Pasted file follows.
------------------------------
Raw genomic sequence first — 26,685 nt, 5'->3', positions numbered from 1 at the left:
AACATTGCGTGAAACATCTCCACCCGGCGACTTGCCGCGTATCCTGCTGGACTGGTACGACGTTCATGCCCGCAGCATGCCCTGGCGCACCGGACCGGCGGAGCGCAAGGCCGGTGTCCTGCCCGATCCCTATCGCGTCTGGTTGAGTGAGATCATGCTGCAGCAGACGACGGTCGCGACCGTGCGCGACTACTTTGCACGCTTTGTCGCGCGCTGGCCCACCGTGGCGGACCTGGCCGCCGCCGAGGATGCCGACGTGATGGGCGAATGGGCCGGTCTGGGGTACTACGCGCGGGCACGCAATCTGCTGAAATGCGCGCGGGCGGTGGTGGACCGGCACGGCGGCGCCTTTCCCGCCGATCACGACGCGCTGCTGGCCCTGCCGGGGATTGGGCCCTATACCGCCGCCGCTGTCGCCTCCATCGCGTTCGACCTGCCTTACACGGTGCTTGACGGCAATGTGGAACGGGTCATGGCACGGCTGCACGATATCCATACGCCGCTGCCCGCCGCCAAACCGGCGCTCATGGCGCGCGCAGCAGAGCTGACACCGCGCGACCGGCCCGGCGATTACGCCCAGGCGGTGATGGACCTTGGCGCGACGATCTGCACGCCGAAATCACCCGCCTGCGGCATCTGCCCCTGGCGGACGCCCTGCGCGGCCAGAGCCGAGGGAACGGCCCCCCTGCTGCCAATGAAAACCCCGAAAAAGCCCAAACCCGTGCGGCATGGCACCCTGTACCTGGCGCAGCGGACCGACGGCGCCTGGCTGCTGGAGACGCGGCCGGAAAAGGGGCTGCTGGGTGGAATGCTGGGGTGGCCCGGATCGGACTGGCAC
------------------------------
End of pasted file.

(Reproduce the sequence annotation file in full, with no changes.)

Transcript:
Raw genomic sequence first — 26,685 nt, 5'->3', positions numbered from 1 at the left:
AACATTGCGTGAAACATCTCCACCCGGCGACTTGCCGCGTATCCTGCTGGACTGGTACGACGTTCATGCCCGCAGCATGCCCTGGCGCACCGGACCGGCGGAGCGCAAGGCCGGTGTCCTGCCCGATCCCTATCGCGTCTGGTTGAGTGAGATCATGCTGCAGCAGACGACGGTCGCGACCGTGCGCGACTACTTTGCACGCTTTGTCGCGCGCTGGCCCACCGTGGCGGACCTGGCCGCCGCCGAGGATGCCGACGTGATGGGCGAATGGGCCGGTCTGGGGTACTACGCGCGGGCACGCAATCTGCTGAAATGCGCGCGGGCGGTGGTGGACCGGCACGGCGGCGCCTTTCCCGCCGATCACGACGCGCTGCTGGCCCTGCCGGGGATTGGGCCCTATACCGCCGCCGCTGTCGCCTCCATCGCGTTCGACCTGCCTTACACGGTGCTTGACGGCAATGTGGAACGGGTCATGGCACGGCTGCACGATATCCATACGCCGCTGCCCGCCGCCAAACCGGCGCTCATGGCGCGCGCAGCAGAGCTGACACCGCGCGACCGGCCCGGCGATTACGCCCAGGCGGTGATGGACCTTGGCGCGACGATCTGCACGCCGAAATCACCCGCCTGCGGCATCTGCCCCTGGCGGACGCCCTGCGCGGCCAGAGCCGAGGGAACGGCCCCCCTGCTGCCAATGAAAACCCCGAAAAAGCCCAAACCCGTGCGGCATGGCACCCTGTACCTGGCGCAGCGGACCGACGGCGCCTGGCTGCTGGAGACGCGGCCGGAAAAGGGGCTGCTGGGTGGAATGCTGGGGTGGCCCGGATCGGACTGGCAC